ves·pers also Ves·pers (vĕsʹpərz) pl.n. (used with a sing. or pl. verb)
a. The sixth of the seven canonical hours.
b. A worship service held in the late afternoon or evening in many Western Christian churches.
c. The time of day appointed for this service.
2. Evensong.
3. Roman Catholic Church. A service held on Sundays or holy days that includes the office of vespers.
  [Obsolete French vespres, from Old French, from Medieval Latin vesperās, evening service, from Latin, accusative pl. of vespera, evening, variant of vesper. See vesper.]

* * *

▪ religious liturgy
      evening prayer of thanksgiving and praise in Roman Catholic and certain other Christian liturgy. Vespers and lauds (morning prayer) are the oldest and most important of the traditional liturgy of the hours. Many scholars believe vespers is based on Judaic forms of prayer and point to a daily evening celebration observed among Jews in the first century before Christ.

      By the 3rd century, the writings of Tertullian show clear evidence of an evening prayer. During the 4th, 5th, and 6th centuries, cathedral choirs and monastic orders developed the vespers service, as it was known for centuries thereafter. Following the second Vatican Council (Vatican Council, Second) (1962–65) the Roman Catholic service was translated into the vernacular and simplified, but it continues to revolve around the Magnificat canticle, various psalms and antiphons, and readings that vary according to liturgical season.

      The Lutheran and the Episcopal churches both include an evening prayer service in their liturgies. In the Episcopal Church (Episcopal Church in the United States of America), evening prayer traditionally was called evensong, and can be found in the 1549 Book of Common Prayer. Both Protestant churches revised their rite for evening prayer during the 1970s and both rites are patterned closely after the traditional Roman Catholic evening prayer. In the Episcopal Church, the revised prayers offer alternative choices for greater individual choice among congregations.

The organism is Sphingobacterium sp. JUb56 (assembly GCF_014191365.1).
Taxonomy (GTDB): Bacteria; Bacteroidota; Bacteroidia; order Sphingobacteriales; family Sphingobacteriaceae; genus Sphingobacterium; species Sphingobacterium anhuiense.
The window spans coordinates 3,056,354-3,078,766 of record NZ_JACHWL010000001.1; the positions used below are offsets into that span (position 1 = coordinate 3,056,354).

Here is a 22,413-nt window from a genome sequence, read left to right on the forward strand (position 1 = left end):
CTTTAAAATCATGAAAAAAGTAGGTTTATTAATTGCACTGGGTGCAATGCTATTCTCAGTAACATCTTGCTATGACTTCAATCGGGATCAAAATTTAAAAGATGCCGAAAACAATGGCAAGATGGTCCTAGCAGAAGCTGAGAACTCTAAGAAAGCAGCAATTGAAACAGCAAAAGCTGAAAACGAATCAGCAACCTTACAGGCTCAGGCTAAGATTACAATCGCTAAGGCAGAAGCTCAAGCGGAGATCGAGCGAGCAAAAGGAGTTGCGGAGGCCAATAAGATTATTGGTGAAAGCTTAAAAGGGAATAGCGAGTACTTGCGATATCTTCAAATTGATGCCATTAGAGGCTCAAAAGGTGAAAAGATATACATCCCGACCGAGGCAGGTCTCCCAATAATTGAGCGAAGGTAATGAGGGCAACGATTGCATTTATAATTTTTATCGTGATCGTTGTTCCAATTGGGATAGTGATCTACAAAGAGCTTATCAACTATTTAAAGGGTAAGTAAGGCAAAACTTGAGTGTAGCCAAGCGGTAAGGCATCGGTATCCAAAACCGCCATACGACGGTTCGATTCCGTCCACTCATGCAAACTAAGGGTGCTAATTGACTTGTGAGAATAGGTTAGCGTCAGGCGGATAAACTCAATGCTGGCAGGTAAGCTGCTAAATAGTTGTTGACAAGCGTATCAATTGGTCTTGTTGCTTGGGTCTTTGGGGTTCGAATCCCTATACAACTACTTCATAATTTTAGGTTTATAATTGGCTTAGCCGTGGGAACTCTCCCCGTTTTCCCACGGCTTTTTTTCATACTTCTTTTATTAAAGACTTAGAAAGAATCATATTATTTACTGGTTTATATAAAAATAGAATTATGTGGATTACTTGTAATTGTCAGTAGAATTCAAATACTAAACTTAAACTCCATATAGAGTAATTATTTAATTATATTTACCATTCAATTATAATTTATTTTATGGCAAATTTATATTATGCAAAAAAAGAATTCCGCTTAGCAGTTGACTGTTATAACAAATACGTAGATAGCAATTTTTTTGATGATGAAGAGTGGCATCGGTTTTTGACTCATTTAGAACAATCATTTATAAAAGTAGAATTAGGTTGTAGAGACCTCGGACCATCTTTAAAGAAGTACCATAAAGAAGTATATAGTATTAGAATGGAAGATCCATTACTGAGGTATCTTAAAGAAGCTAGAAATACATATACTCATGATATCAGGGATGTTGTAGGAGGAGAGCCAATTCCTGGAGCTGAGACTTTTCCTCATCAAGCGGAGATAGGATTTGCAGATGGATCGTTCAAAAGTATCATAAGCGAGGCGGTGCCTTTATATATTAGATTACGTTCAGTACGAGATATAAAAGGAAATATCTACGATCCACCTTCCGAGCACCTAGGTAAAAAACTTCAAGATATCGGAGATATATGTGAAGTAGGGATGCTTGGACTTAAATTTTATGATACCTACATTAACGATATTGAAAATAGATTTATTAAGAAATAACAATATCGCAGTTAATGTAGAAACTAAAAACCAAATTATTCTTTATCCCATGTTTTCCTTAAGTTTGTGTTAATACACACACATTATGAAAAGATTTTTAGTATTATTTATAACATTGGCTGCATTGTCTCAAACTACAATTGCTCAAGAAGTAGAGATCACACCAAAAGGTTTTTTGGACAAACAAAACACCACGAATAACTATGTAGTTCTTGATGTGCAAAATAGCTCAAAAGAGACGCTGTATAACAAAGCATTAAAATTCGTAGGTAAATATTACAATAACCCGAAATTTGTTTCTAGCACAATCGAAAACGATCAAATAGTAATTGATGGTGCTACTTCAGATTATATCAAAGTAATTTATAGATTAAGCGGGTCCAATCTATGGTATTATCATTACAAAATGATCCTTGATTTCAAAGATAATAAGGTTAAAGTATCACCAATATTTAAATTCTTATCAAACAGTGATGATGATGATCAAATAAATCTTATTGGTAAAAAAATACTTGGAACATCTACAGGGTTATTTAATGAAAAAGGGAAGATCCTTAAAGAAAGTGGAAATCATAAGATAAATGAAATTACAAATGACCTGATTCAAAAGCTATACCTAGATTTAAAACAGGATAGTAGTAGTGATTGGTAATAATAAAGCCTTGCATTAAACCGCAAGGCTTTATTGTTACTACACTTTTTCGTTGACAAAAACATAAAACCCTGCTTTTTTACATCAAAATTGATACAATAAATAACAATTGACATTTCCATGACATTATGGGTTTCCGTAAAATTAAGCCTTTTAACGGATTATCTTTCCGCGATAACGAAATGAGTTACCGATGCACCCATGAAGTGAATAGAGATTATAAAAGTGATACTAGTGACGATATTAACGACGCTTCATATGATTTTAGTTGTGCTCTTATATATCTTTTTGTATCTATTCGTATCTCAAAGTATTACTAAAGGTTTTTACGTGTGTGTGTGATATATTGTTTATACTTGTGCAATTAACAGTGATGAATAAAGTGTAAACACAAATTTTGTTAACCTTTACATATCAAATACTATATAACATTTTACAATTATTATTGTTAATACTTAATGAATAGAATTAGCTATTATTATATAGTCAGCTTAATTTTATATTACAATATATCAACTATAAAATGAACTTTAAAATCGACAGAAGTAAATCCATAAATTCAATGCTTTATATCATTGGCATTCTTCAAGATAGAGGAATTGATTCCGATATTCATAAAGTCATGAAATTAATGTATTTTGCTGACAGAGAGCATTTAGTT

An early name for vespers is lucernarium, literally “lamp-lighting time,” referring to the candles lit for this service when it was held in the early evening.

* * *

Universalium. 2010.

Игры ⚽ Поможем решить контрольную работу
, , (in the Roman Catholic Church)

Look at other dictionaries:

  • Vespers — • Historical article on Evening Prayer, one of the two principal canonical hours Catholic Encyclopedia. Kevin Knight. 2006. Vespers     Vespers      …   Catholic encyclopedia

  • Vespers — Ves pers, n. pl. [OF. vespres, F. v[^e]pres, LL. vesperae, fr. L. vespera evening. See {Vesper}, n.] (R. C. Ch.) (a) One of the little hours of the Breviary. (b) The evening song or service. [1913 Webster] {Sicilian vespers}. See under {Sicilian} …   The Collaborative International Dictionary of English

  • vespers — ► NOUN ▪ a service of evening prayer, especially in the Western Christian Church. ORIGIN Latin vesperas evensong …   English terms dictionary

  • Vespers — For other uses, see Vespers (disambiguation). Benedictine monks singing Vespers on Holy Saturday Vespers is the evening prayer service in the Western Catholic, Eastern (Byzantine) Catholic, and Eastern Orthodox, Anglican, and Lutheran liturgies… …   Wikipedia

  • Vespers —    1) The major hour of the divine office of the Roman Catholic rite sung in the evening. Sundays and important feasts are allotted two vespers services, a first vespers that begins the feast on the preceding evening and second vespers that… …   Historical dictionary of sacred music

  • Vespers —    One of the Seven Canonical Hours (which see). It was from the ancient offices of Vespers and Compline that the present service of Evening Prayer was compiled. This service is sometimes now called Vespers and also Even Song (which see) …   American Church Dictionary and Cyclopedia

  • Vespers — [evensong] One of the day s canonical hours of prayer, vespers is for the early evening. Cf. Horarium …   Dictionary of Medieval Terms and Phrases

  • vespers — [17] Latin vesper meant ‘evening’, and like Greek hésperos it went back ultimately to Indo European *wespero . This was formed from a base *we which denoted ‘down’ and also produced English west, so etymologically vesper signified ‘time when the… …   The Hutchinson dictionary of word origins

  • vespers — [[t]ve̱spə(r)z[/t]] N UNCOUNT In some Christian churches, vespers is a service in the evening …   English dictionary

  • vespers — /ˈvɛspəz / (say vespuhz) plural noun (sometimes upper case) 1. a religious service held in the late afternoon or the evening; Evensong. 2. Ecclesiastical a. the sixth of the seven canonical hours, or the service for it, occurring in the late… …  

Share the article and excerpts

Direct link
Do a right-click on the link above
and select “Copy Link”